Sunday, February 17, 2008

Hop Crisis

It seems we are in the midst of a hop crisis. Weather conditions have wreaked havoc on the hop crop in Europe. Demand for Bio Fuels have farmers in the US trading in hop space for corn and other potential biofuels. The crisis will not effect the big brewers as much as the craft brewers. Watery beer doesn't use as much hops to come up with its distinct tastelessness. The average beer drinking American probably won't even notice that we are in the middle of a crisis. As for the rest of us, the hop crisis is as serious as the gasoline shortage of the 1970's and the price increases on barrels of crude oil today. Take away my SUV, charge me over $4.00 a gallon for gasoline, but never, ever mess with my Imperial Brews and my IPA's.

As craft beer consumers, we can expect a beer price increase due to the hop shortage as well as an increase in the cost of harvesting barley. Add transportation fuel costs to the mix and good beer is going to be more expensive. The price increase won't be an issue for me. I will keep the cost relationship for good beer in perspective. An average four glass bottle of wine costs $12.00. A six pack of beer or a couple of bombers or even a champagne corked bottle of Belgian Ale is still a bargain compared to wine.

The problem is what to do with the lack of hops situation. Hops are the distinct ingredient in all of our beers. We get our tastes, flavors and aromas from a variety of hops. Craft brewers will probably use their creativity and use more spices and less hops, ala the Belgians to make up for the shortage. But I have come up with an alternative. Start growing your own hops. It doesn't take much space. I planted two hop rhizomes last season in the spring and then filled up a bucket full of hops in the late summer. These two rhizomes literally took a couple of inches in ground space and about six feet in height. I didn't even string them out the way they were supposed to be planted. I had them grow on a trellis. I am assuming most craft breweries must have some yard space. Let's get the Rhizomes planted. It's time to grow hops. Maybe our fellow American Beer Drinkers can take part. Backyard hop gardens. Let's not take this crisis lying down, we can start a hop revolution. Our slogan: Save Your Beer, Grow a Hop!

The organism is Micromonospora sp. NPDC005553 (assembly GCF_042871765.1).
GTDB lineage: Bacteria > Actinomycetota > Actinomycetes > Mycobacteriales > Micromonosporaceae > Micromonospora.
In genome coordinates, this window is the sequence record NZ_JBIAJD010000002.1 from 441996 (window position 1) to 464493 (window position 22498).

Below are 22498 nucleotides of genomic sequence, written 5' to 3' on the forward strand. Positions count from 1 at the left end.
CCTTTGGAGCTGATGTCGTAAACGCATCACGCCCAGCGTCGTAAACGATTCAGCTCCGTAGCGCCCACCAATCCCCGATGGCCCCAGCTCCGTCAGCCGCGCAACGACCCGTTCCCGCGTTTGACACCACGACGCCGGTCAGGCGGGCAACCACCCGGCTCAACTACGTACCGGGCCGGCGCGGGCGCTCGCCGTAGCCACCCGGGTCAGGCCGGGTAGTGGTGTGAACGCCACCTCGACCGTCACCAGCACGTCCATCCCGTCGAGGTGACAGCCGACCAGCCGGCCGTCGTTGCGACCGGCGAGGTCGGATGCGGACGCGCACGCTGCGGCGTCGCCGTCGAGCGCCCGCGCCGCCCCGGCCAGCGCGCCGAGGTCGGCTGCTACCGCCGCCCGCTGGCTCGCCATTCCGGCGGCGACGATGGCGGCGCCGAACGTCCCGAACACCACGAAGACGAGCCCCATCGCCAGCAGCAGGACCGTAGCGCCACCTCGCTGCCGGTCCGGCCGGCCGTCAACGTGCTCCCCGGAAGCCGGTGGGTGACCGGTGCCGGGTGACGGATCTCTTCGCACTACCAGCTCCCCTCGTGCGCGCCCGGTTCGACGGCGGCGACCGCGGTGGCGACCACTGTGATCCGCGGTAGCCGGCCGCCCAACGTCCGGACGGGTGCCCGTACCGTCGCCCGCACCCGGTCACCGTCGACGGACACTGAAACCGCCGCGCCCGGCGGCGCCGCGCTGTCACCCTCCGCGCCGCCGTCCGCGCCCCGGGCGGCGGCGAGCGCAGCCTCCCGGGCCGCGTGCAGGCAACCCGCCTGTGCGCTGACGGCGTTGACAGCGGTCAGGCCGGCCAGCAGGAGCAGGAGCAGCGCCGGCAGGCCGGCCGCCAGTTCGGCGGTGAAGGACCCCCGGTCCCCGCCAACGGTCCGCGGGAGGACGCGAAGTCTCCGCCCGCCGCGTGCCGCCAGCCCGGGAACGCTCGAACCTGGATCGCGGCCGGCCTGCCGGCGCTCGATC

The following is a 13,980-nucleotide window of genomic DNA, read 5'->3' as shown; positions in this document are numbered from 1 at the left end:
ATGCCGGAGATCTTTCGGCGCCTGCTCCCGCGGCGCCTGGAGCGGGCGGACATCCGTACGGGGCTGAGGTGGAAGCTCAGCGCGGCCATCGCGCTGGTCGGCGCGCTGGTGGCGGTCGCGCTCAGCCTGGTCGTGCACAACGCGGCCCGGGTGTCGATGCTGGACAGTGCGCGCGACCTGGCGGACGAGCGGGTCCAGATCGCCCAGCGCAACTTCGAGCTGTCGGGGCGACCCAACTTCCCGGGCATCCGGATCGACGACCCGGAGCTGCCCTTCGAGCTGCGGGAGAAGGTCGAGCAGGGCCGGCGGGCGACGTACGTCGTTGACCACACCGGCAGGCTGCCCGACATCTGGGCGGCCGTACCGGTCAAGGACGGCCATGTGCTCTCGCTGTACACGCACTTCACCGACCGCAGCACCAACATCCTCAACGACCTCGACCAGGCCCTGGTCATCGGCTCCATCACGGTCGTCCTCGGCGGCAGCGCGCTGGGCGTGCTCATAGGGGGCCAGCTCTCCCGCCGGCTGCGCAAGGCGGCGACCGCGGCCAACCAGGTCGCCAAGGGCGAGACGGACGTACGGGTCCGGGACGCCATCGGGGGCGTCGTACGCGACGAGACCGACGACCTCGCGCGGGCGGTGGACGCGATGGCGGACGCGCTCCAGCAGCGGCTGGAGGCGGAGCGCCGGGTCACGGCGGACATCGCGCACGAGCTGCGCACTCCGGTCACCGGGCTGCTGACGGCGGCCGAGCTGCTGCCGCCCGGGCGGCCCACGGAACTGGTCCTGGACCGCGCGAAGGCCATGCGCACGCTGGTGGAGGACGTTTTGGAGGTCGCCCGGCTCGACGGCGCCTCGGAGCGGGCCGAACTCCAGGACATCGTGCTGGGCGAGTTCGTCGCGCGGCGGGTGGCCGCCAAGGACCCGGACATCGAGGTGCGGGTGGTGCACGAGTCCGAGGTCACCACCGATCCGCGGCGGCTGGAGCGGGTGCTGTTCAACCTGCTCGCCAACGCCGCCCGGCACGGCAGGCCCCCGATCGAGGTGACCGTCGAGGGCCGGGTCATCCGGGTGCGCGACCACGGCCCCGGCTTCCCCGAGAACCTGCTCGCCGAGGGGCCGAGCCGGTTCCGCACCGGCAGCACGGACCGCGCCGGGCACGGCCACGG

The Beers

Aktien-Brauerei Kaufbeuren St. Martin Dunkle Dopplebock:
That was a mouthful to pronounce. It was also a mouthful to drink. A deep, dark black malty beer. Thin head with a roasty, smokey toffee taste. Smooth mouthfeel. Classic German Dark Beer! Cold, Strong and Refreshing. Given to me by my good Friend from Michigan, I can imagine drinking this one in Frankenmuth with my lederhosen on and a polka in the background.

Undercover Investigation Shut Down Ale, Lagunita's Brewing Co.: This bitter ale was thick and malty looking with an extreme warming taste sensation. This baby had no balance between malt and hops as it leaned way towards the hoppy side. A huge bitter aftertaste! Delicious. 9.28 alcohol per volume, so it's a strong one.

Butte Creek Brewing Co, 10th Anniversary Imperial IPA: What a beer! Cloudy reddish, copper color, no head to speak of, mild hop smell, moderate malty aroma. This beer went down with a malty start, warmed up with a dry, hop bitter finish. I consider this beer a close second to Dogfish Head 90 Minute IPA, a compliment to be sure.

Belzebuth: France's answer to Barleywine. This ale clocks in at 13% and pours a cloudy, rusty color. This devil has a sweet malty aroma to entice you with temptation. Once you tasted it, you would dance with the devil's sister. Very warm and tingles all the way down. This is one helluva a beer. The ultimate fireplace brew!!